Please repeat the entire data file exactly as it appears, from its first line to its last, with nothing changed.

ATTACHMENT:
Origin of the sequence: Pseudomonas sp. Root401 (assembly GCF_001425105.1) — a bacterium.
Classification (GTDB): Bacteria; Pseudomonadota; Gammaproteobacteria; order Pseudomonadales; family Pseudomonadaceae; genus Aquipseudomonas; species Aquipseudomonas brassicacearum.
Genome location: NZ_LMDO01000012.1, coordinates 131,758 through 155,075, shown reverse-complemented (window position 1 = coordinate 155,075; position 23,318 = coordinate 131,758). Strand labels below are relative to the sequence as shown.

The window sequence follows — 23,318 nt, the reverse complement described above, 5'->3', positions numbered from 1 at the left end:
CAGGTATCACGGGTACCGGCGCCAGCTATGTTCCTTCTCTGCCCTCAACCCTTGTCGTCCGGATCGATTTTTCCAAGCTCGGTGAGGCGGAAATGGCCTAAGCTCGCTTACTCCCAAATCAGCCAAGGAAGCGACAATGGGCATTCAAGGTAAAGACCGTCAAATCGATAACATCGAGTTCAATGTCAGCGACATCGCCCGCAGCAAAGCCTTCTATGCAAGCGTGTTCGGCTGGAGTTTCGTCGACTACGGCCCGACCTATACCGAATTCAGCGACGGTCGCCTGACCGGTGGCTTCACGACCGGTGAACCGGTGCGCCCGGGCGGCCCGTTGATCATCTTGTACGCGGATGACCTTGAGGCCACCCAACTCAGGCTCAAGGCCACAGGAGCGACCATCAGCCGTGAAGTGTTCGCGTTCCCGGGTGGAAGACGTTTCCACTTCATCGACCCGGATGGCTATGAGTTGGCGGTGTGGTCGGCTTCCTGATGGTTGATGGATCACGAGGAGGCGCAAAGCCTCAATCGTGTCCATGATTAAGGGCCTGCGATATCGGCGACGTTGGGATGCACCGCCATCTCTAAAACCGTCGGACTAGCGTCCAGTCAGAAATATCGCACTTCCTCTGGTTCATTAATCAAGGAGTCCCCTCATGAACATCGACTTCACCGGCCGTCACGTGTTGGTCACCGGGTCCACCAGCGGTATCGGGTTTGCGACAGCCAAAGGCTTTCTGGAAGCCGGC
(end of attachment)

Origin of the sequence: Pseudomonas sp. Root401 (assembly GCF_001425105.1) — a bacterium.
Classification (GTDB): Bacteria; Pseudomonadota; Gammaproteobacteria; order Pseudomonadales; family Pseudomonadaceae; genus Aquipseudomonas; species Aquipseudomonas brassicacearum.
Genome location: NZ_LMDO01000012.1, coordinates 131,758 through 155,075, shown reverse-complemented (window position 1 = coordinate 155,075; position 23,318 = coordinate 131,758). Strand labels below are relative to the sequence as shown.

The window sequence follows — 23,318 nt, the reverse complement described above, 5'->3', positions numbered from 1 at the left end:
CAGGTATCACGGGTACCGGCGCCAGCTATGTTCCTTCTCTGCCCTCAACCCTTGTCGTCCGGATCGATTTTTCCAAGCTCGGTGAGGCGGAAATGGCCTAAGCTCGCTTACTCCCAAATCAGCCAAGGAAGCGACAATGGGCATTCAAGGTAAAGACCGTCAAATCGATAACATCGAGTTCAATGTCAGCGACATCGCCCGCAGCAAAGCCTTCTATGCAAGCGTGTTCGGCTGGAGTTTCGTCGACTACGGCCCGACCTATACCGAATTCAGCGACGGTCGCCTGACCGGTGGCTTCACGACCGGTGAACCGGTGCGCCCGGGCGGCCCGTTGATCATCTTGTACGCGGATGACCTTGAGGCCACCCAACTCAGGCTCAAGGCCACAGGAGCGACCATCAGCCGTGAAGTGTTCGCGTTCCCGGGTGGAAGACGTTTCCACTTCATCGACCCGGATGGCTATGAGTTGGCGGTGTGGTCGGCTTCCTGATGGTTGATGGATCACGAGGAGGCGCAAAGCCTCAATCGTGTCCATGATTAAGGGCCTGCGATATCGGCGACGTTGGGATGCACCGCCATCTCTAAAACCGTCGGACTAGCGTCCAGTCAGAAATATCGCACTTCCTCTGGTTCATTAATCAAGGAGTCCCCTCATGAACATCGACTTCACCGGCCGTCACGTGTTGGTCACCGGGTCCACCAGCGGTATCGGGTTTGCGACAGCCAAAGGCTTTCTGGAAGCCGGC